Did former Ole Miss quarterback Eli Manning have a part in a New York Giants memorabilia scheme?
Per a report from the New York Post, that could be the case.
As reported in a piece by The New York Post’s Kaja Whitehouse and Bruce Golding released on Thursday, Manning “was in on a scheme to sell phony game-worn wear.” The report mentions that the quarterback allegedly asked a Giants equipment manager in an email for helmets that could be passed off as game-used items to satisfy a memorabilia contract.
Here’s more from the story.
Giants quarterback Eli Manning was in on a scheme to sell phony game-worn gear — sending an email asking the team’s equipment manager for “helmets that can pass as game used,” according to blockbuster court papers obtained by The Post.
The legal filing also alleges that Big Blue failed to produce the smoking-gun request — sent from Manning’s old-school AOL account to an official NFL account — even though “they claim to have no document destruction policy.”
But Manning turned over the incriminating email last week in connection with a civil racketeering suit that accuses him, his team and others of conspiring to fleece collectors of authentic athletic uniforms worn on the playing field.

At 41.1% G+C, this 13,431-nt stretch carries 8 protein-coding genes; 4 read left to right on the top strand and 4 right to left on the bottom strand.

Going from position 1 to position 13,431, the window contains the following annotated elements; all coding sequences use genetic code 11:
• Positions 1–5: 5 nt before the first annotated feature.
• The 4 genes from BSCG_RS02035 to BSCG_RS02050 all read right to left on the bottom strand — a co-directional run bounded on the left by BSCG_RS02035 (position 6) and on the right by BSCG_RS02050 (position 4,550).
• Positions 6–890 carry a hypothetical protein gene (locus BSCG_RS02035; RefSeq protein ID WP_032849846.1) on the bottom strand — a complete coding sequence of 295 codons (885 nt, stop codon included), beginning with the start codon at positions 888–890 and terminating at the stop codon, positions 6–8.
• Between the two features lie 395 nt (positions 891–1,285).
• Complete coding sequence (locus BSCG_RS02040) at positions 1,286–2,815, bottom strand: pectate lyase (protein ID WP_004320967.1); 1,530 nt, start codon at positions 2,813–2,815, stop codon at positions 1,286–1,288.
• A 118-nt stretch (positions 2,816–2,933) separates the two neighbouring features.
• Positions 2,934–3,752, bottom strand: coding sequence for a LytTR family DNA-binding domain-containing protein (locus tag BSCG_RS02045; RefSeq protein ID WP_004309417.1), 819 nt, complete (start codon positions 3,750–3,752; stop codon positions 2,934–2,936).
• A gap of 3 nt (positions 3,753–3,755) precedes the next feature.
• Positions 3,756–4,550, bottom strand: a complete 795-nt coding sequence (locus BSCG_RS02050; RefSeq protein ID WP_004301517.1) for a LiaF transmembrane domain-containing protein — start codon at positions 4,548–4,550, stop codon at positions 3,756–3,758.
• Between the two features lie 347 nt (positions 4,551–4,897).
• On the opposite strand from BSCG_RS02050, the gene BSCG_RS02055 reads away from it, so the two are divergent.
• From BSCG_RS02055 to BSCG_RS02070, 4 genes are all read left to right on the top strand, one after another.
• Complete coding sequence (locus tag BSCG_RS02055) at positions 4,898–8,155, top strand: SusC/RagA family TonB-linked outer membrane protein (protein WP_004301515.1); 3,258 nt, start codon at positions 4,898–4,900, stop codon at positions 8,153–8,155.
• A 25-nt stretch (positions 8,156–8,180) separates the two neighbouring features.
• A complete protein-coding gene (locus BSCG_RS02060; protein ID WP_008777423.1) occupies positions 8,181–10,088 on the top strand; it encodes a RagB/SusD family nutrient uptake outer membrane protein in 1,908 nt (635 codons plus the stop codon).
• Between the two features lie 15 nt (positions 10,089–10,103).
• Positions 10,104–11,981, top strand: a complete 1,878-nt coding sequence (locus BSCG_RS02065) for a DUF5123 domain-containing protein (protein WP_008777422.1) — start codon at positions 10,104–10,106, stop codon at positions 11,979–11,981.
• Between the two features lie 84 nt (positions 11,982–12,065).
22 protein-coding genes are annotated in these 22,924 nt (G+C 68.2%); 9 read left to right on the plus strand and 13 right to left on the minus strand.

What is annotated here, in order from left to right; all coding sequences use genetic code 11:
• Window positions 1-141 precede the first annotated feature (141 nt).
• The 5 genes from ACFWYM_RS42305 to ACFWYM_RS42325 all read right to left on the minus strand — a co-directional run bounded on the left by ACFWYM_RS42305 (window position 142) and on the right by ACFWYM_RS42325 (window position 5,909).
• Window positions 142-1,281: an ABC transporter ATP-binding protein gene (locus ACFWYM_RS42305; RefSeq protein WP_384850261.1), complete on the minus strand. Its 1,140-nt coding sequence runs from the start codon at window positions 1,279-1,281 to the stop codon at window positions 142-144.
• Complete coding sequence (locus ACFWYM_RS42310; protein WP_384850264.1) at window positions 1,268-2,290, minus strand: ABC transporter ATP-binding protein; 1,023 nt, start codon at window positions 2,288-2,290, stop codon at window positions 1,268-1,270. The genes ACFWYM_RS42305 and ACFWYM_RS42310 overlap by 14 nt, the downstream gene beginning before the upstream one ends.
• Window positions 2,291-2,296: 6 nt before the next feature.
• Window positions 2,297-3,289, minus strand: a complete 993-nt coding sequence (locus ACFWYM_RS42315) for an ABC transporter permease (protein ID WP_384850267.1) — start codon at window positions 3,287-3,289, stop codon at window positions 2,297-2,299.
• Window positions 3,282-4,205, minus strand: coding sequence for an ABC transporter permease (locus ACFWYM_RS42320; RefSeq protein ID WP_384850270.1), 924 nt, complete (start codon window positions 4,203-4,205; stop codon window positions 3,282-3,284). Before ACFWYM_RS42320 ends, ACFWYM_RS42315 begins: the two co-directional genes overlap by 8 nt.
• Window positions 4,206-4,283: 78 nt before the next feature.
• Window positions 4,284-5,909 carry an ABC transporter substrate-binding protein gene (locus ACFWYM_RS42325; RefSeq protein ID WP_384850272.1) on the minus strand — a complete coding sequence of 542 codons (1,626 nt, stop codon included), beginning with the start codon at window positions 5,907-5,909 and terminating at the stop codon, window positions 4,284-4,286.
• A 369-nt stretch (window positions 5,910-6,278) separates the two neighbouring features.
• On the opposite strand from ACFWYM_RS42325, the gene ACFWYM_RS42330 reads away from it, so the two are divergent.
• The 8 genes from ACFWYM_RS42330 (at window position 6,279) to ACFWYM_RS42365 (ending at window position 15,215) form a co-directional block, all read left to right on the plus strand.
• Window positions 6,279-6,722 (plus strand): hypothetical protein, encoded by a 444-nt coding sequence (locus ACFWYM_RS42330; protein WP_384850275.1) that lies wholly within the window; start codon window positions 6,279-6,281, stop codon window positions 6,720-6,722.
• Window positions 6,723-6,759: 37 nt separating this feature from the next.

The story mentions that Manning’s marketing agent asked Manning to supply two game-used helmets and two game-used jerseys as part of the player’s contract with Steiner Sports, a memorabilia dealer. After the request, Manning allegedly sent a note to the equipment manager asking for items that could “pass as game used.”
As reported by The New York Post, the three memorabilia collectors suing the Giants, Manning and others filed the emails Tuesday in a New Jersey court. The plantiffs’ lawyer, Brian Brook, argues that Manning’s emails show the player was willing to misrepresent the helmets’ value to the collectors.
It will be interesting to see what comes of this situation. This was the first time Manning’s emails had come to light in the longstanding lawsuit.